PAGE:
A locally compact group has the Haagerup property (or: is a-$(T)$-menable) if it admits a proper affine isometric action on a Hilbert space. The Haagerup property is a weak form of amenability: the class of Haagerup groups contains amenable groups, but also free groups, Coxeter groups, closed subgroups of $\operatorname{SO}(n,1)$ and $\operatorname{SU}(n,1)$, etc… We will survey the following topics:

  1.  Unitary representations vs affine isometric actions.
  2.  Geometric characterizations.
  3.  Permanence properties.
  4.  Applications

Stefan Wenger

Plateau’s problem, isoperimetric inequalities, and large scale geometry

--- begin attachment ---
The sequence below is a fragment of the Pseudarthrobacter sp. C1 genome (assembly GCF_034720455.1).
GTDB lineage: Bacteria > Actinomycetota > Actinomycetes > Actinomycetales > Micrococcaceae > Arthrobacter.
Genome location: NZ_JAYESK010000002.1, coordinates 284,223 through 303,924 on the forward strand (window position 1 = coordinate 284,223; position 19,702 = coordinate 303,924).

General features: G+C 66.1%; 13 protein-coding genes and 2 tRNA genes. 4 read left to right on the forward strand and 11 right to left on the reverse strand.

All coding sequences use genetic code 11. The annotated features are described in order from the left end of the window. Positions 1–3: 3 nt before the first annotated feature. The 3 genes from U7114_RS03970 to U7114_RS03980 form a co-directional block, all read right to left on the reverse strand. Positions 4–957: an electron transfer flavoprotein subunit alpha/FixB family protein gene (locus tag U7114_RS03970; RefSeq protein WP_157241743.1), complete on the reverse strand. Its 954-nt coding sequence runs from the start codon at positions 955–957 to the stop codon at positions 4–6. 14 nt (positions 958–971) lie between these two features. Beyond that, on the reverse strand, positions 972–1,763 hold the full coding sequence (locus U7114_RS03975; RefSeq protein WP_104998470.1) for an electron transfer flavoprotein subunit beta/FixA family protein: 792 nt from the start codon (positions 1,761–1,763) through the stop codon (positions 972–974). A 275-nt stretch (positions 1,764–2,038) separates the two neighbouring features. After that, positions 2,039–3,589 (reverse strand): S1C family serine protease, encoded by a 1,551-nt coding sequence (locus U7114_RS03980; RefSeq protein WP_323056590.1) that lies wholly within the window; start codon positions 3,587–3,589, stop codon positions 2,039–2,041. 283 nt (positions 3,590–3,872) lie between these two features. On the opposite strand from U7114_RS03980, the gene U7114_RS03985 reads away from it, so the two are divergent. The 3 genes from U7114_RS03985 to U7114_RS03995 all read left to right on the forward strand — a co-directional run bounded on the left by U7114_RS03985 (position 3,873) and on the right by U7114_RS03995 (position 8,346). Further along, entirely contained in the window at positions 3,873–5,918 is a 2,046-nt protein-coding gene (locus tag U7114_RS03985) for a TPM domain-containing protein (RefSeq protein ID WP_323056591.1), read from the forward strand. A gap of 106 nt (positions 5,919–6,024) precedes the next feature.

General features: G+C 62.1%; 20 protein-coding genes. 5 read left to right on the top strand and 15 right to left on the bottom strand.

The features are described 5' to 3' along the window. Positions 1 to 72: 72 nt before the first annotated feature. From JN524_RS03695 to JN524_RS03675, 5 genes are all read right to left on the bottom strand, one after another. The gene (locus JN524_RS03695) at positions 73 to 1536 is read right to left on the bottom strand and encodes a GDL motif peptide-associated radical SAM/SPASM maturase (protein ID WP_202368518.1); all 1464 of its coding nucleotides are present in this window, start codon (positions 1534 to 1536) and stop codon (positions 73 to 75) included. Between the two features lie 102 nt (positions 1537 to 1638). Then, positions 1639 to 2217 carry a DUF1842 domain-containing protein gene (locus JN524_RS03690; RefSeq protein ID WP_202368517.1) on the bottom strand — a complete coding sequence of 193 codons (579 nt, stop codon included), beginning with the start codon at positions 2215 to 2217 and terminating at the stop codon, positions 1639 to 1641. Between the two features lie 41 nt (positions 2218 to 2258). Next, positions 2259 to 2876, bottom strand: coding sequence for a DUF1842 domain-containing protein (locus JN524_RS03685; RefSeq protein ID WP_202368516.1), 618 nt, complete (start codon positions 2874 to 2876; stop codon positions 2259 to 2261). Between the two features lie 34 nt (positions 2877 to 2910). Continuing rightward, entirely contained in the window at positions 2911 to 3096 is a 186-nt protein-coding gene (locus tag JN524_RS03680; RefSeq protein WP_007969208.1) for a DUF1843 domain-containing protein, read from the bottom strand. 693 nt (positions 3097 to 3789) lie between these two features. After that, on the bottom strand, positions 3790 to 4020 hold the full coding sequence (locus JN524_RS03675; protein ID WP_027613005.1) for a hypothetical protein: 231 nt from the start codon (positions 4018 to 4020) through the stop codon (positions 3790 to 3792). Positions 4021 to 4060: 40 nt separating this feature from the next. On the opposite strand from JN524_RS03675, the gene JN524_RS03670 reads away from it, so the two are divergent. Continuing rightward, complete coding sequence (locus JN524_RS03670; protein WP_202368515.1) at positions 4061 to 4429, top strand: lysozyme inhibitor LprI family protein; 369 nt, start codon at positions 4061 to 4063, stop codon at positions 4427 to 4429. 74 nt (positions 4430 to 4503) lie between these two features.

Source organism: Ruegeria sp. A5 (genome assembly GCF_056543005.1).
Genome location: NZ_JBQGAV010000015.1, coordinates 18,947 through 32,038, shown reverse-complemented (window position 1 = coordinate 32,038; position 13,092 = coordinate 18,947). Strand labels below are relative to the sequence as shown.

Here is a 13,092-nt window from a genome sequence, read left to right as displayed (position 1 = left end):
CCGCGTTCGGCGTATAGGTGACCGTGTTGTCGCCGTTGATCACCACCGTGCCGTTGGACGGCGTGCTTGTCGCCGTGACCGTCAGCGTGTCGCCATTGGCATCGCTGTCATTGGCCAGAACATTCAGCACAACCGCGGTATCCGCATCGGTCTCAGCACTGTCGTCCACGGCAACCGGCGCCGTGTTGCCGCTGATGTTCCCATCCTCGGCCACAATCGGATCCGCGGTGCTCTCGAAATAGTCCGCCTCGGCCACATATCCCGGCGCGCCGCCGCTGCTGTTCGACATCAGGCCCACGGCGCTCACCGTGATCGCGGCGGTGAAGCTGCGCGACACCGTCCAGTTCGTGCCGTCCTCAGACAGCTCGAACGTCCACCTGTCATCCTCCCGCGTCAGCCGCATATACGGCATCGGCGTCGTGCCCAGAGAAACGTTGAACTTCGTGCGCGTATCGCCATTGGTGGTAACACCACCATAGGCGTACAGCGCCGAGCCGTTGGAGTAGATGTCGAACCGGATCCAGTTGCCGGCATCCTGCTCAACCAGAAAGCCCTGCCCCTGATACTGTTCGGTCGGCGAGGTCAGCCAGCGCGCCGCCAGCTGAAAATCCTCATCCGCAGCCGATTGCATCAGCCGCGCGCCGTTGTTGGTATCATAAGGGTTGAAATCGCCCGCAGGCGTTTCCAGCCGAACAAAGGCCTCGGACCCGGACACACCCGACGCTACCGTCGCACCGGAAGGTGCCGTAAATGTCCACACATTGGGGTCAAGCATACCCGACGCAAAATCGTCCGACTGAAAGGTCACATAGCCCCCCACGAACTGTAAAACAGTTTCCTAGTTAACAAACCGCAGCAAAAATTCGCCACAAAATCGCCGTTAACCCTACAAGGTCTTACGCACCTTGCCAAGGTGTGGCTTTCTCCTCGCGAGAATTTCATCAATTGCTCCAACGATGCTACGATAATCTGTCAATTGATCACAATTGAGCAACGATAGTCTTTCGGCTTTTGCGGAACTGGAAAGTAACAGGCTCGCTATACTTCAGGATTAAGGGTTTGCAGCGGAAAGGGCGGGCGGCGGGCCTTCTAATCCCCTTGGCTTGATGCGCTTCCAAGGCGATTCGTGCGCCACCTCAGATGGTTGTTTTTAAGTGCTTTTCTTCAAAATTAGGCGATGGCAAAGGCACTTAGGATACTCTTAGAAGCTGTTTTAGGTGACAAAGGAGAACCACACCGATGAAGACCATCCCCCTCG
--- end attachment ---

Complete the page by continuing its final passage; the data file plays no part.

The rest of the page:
In the first part of the talk I will describe a generalization of the classical problem of Plateau to the setting of metric spaces. I will show that among all disc-type surfaces with prescribed Jordan boundary in a proper metric space there exists an area minimizing disc which moreover has a quasi-conformal parametrization. If the space admits a local quadratic isoperimetric inequality for curves then such a disc is locally Hölder continuous in the interior and continuous up to the boundary. In the second part of the talk I will explain how existence and regularity of area minimizers can be used to study the local and the large scale geometry of spaces with a quadratic isoperimetric inequality for curves. The talk is based on joint work with Alexander Lytchak.